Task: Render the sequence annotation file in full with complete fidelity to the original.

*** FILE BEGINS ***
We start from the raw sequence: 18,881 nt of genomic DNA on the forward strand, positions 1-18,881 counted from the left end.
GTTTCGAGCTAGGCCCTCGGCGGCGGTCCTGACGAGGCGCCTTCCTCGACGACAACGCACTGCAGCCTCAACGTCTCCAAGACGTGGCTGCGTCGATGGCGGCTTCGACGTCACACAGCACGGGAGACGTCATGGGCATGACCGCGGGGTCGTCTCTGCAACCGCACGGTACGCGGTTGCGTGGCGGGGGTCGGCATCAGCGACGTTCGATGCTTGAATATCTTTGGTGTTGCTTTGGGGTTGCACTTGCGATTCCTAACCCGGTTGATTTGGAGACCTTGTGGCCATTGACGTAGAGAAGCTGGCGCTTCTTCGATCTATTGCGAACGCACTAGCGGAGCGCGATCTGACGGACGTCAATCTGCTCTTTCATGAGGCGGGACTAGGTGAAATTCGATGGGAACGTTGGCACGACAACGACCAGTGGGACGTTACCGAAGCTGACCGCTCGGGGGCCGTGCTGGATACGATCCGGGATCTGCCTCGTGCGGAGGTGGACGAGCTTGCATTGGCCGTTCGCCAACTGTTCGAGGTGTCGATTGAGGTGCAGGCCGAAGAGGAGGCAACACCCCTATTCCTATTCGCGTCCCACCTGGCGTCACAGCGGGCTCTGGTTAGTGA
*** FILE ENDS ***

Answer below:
We start from the raw sequence: 18,881 nt of genomic DNA on the forward strand, positions 1-18,881 counted from the left end.
GTTTCGAGCTAGGCCCTCGGCGGCGGTCCTGACGAGGCGCCTTCCTCGACGACAACGCACTGCAGCCTCAACGTCTCCAAGACGTGGCTGCGTCGATGGCGGCTTCGACGTCACACAGCACGGGAGACGTCATGGGCATGACCGCGGGGTCGTCTCTGCAACCGCACGGTACGCGGTTGCGTGGCGGGGGTCGGCATCAGCGACGTTCGATGCTTGAATATCTTTGGTGTTGCTTTGGGGTTGCACTTGCGATTCCTAACCCGGTTGATTTGGAGACCTTGTGGCCATTGACGTAGAGAAGCTGGCGCTTCTTCGATCTATTGCGAACGCACTAGCGGAGCGCGATCTGACGGACGTCAATCTGCTCTTTCATGAGGCGGGACTAGGTGAAATTCGATGGGAACGTTGGCACGACAACGACCAGTGGGACGTTACCGAAGCTGACCGCTCGGGGGCCGTGCTGGATACGATCCGGGATCTGCCTCGTGCGGAGGTGGACGAGCTTGCATTGGCCGTTCGCCAACTGTTCGAGGTGTCGATTGAGGTGCAGGCCGAAGAGGAGGCAACACCCCTATTCCTATTCGCGTCCCACCTGGCGTCACAGCGGGCTCTGGTTAGTGA